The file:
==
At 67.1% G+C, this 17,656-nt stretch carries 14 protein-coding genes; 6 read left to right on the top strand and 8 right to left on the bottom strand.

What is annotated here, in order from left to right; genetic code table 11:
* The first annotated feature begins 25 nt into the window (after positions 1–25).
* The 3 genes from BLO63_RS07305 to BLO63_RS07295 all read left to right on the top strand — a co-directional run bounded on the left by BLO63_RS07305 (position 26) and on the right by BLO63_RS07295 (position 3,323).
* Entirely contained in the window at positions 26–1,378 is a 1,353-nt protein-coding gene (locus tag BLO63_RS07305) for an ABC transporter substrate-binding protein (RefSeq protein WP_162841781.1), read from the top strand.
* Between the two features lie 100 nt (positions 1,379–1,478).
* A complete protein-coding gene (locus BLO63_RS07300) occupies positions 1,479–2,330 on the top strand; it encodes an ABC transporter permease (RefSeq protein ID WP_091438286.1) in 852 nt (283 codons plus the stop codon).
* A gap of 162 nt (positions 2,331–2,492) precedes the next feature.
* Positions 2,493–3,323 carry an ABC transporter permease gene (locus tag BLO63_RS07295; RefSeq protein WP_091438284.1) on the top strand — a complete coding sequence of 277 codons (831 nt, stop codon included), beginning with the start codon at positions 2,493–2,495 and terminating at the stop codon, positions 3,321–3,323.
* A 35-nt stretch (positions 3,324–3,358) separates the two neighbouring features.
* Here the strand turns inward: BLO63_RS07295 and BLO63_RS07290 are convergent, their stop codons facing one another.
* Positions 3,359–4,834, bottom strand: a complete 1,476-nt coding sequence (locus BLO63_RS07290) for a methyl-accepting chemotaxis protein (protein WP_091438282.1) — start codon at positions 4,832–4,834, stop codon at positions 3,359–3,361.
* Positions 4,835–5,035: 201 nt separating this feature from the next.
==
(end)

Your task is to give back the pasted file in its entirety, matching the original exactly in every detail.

At 67.1% G+C, this 17,656-nt stretch carries 14 protein-coding genes; 6 read left to right on the top strand and 8 right to left on the bottom strand.

What is annotated here, in order from left to right; genetic code table 11:
* The first annotated feature begins 25 nt into the window (after positions 1–25).
* The 3 genes from BLO63_RS07305 to BLO63_RS07295 all read left to right on the top strand — a co-directional run bounded on the left by BLO63_RS07305 (position 26) and on the right by BLO63_RS07295 (position 3,323).
* Entirely contained in the window at positions 26–1,378 is a 1,353-nt protein-coding gene (locus tag BLO63_RS07305) for an ABC transporter substrate-binding protein (RefSeq protein WP_162841781.1), read from the top strand.
* Between the two features lie 100 nt (positions 1,379–1,478).
* A complete protein-coding gene (locus BLO63_RS07300) occupies positions 1,479–2,330 on the top strand; it encodes an ABC transporter permease (RefSeq protein ID WP_091438286.1) in 852 nt (283 codons plus the stop codon).
* A gap of 162 nt (positions 2,331–2,492) precedes the next feature.
* Positions 2,493–3,323 carry an ABC transporter permease gene (locus tag BLO63_RS07295; RefSeq protein WP_091438284.1) on the top strand — a complete coding sequence of 277 codons (831 nt, stop codon included), beginning with the start codon at positions 2,493–2,495 and terminating at the stop codon, positions 3,321–3,323.
* A 35-nt stretch (positions 3,324–3,358) separates the two neighbouring features.
* Here the strand turns inward: BLO63_RS07295 and BLO63_RS07290 are convergent, their stop codons facing one another.
* Positions 3,359–4,834, bottom strand: a complete 1,476-nt coding sequence (locus BLO63_RS07290) for a methyl-accepting chemotaxis protein (protein WP_091438282.1) — start codon at positions 4,832–4,834, stop codon at positions 3,359–3,361.
* Positions 4,835–5,035: 201 nt separating this feature from the next.